I hate big box stores. Like really hate big box stores. Everything about them. Sure they be cheaper, but don’t forget, cheap is expensive. They kill traditions. And typically sell unnecessary junk.
In fact, when I first got to Morocco, I didn’t think big-box stores existed. But now I realize that they do. In small quantities. In the suburbs. Far away from where I live so I don’t have to see them. Thankfully.
But I can’t help but think these types of stores destroy cultures. Replacing the locally produced arts and crafts with made in China junk and other lower-quality goods.
But after talking to people, I sense a desire to keep traditions alive. To go to the carpet souk to buy a locally produced work of art. Or the wood-working souk for a beautifully carved piece of furniture. And buying fruits and vegetables from a market stall rather than in a large supermarket.
In fact not too long ago I was talking about this very subject with two well-educated, professional men in rural Morocco. One man indicated that he doesn’t even want his children to enter a McDonald’s or other North American chain restaurant to keep the traditional food culture alive.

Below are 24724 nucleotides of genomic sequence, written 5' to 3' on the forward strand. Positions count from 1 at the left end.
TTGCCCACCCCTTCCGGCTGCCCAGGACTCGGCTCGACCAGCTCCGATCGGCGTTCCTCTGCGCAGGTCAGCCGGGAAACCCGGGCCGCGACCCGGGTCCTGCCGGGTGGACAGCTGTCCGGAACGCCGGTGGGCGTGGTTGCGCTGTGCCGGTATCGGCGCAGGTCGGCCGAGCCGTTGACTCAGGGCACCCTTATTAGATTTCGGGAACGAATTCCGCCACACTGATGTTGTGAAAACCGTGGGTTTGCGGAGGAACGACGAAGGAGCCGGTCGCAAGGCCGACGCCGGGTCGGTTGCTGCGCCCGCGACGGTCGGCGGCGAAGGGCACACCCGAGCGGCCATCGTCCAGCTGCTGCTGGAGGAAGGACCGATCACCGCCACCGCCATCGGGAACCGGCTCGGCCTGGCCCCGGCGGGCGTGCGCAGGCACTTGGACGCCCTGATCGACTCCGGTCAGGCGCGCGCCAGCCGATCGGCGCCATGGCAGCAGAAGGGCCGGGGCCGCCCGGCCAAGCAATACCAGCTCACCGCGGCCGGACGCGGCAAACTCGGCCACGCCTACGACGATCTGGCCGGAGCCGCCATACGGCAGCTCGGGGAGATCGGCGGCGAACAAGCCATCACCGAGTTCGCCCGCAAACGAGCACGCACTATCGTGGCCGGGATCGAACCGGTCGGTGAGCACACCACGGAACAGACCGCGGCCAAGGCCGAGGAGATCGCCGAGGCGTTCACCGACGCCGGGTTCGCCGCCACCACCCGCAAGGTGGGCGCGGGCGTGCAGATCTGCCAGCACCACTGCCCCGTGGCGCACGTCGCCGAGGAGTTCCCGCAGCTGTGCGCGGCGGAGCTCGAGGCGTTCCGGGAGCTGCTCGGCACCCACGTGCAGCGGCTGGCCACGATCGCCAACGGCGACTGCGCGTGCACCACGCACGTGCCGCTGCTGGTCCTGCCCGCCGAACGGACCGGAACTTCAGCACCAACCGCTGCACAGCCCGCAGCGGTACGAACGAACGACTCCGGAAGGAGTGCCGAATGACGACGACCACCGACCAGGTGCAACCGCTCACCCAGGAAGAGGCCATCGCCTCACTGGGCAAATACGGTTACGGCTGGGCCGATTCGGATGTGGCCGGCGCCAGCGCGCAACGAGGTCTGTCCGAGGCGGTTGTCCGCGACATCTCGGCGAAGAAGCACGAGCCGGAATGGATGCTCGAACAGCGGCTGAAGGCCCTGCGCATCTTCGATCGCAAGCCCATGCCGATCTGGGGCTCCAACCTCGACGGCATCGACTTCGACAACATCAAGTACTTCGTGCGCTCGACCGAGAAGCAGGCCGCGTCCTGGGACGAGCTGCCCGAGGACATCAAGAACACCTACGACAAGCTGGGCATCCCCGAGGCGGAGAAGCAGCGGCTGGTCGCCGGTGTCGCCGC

That’s a far cry from North American society. Where children are rewarded with a Happy Meal and big-box strip malls popping up everywhere. Littering the suburbs and even the downtown cores of our urban and rural areas. Turning traditions like Christmas into the amazing race through the aisles of some of the biggest stores in town.
But with beautiful products like these, why would you want to go to a big-box store?
Plus, the service here typically comes with a mint tea. Which more than one can say about the Wal-Mart greeter.